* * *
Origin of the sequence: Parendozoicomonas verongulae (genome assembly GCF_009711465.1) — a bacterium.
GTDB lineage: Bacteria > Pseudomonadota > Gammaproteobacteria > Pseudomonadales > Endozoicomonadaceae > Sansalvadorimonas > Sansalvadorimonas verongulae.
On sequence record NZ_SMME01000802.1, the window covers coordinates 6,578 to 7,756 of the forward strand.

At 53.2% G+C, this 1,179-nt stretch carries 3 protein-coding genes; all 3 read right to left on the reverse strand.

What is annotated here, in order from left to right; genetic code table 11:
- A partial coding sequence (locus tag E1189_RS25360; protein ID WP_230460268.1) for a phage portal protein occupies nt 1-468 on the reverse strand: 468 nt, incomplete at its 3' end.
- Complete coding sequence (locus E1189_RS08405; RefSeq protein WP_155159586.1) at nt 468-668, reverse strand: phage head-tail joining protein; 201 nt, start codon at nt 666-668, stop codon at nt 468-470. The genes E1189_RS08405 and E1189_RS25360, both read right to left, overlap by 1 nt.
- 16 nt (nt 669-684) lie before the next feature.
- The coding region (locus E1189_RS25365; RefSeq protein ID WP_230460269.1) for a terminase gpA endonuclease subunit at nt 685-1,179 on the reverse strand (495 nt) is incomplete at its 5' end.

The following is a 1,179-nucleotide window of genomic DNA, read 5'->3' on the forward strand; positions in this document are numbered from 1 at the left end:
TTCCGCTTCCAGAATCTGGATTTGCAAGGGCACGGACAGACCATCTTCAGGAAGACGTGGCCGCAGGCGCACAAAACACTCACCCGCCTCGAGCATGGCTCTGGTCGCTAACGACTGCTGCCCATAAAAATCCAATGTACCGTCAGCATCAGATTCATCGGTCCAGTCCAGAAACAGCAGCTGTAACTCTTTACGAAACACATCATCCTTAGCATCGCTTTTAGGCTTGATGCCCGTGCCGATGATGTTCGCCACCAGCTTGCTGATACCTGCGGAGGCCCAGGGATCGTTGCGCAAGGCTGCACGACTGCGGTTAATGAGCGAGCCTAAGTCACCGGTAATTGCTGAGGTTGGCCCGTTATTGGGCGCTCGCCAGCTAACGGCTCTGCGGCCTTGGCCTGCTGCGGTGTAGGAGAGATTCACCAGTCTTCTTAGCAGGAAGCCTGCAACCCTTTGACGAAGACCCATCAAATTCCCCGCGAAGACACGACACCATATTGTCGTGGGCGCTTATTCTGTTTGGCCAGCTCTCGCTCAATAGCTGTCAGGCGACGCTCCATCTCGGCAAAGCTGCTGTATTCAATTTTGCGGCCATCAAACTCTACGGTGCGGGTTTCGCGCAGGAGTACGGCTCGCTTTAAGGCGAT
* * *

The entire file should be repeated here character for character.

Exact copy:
Origin of the sequence: Parendozoicomonas verongulae (genome assembly GCF_009711465.1) — a bacterium.
GTDB lineage: Bacteria > Pseudomonadota > Gammaproteobacteria > Pseudomonadales > Endozoicomonadaceae > Sansalvadorimonas > Sansalvadorimonas verongulae.
On sequence record NZ_SMME01000802.1, the window covers coordinates 6,578 to 7,756 of the forward strand.

At 53.2% G+C, this 1,179-nt stretch carries 3 protein-coding genes; all 3 read right to left on the reverse strand.

What is annotated here, in order from left to right; genetic code table 11:
- A partial coding sequence (locus tag E1189_RS25360; protein ID WP_230460268.1) for a phage portal protein occupies nt 1-468 on the reverse strand: 468 nt, incomplete at its 3' end.
- Complete coding sequence (locus E1189_RS08405; RefSeq protein WP_155159586.1) at nt 468-668, reverse strand: phage head-tail joining protein; 201 nt, start codon at nt 666-668, stop codon at nt 468-470. The genes E1189_RS08405 and E1189_RS25360, both read right to left, overlap by 1 nt.
- 16 nt (nt 669-684) lie before the next feature.
- The coding region (locus E1189_RS25365; RefSeq protein ID WP_230460269.1) for a terminase gpA endonuclease subunit at nt 685-1,179 on the reverse strand (495 nt) is incomplete at its 5' end.

The following is a 1,179-nucleotide window of genomic DNA, read 5'->3' on the forward strand; positions in this document are numbered from 1 at the left end:
TTCCGCTTCCAGAATCTGGATTTGCAAGGGCACGGACAGACCATCTTCAGGAAGACGTGGCCGCAGGCGCACAAAACACTCACCCGCCTCGAGCATGGCTCTGGTCGCTAACGACTGCTGCCCATAAAAATCCAATGTACCGTCAGCATCAGATTCATCGGTCCAGTCCAGAAACAGCAGCTGTAACTCTTTACGAAACACATCATCCTTAGCATCGCTTTTAGGCTTGATGCCCGTGCCGATGATGTTCGCCACCAGCTTGCTGATACCTGCGGAGGCCCAGGGATCGTTGCGCAAGGCTGCACGACTGCGGTTAATGAGCGAGCCTAAGTCACCGGTAATTGCTGAGGTTGGCCCGTTATTGGGCGCTCGCCAGCTAACGGCTCTGCGGCCTTGGCCTGCTGCGGTGTAGGAGAGATTCACCAGTCTTCTTAGCAGGAAGCCTGCAACCCTTTGACGAAGACCCATCAAATTCCCCGCGAAGACACGACACCATATTGTCGTGGGCGCTTATTCTGTTTGGCCAGCTCTCGCTCAATAGCTGTCAGGCGACGCTCCATCTCGGCAAAGCTGCTGTATTCAATTTTGCGGCCATCAAACTCTACGGTGCGGGTTTCGCGCAGGAGTACGGCTCGCTTTAAGGCGAT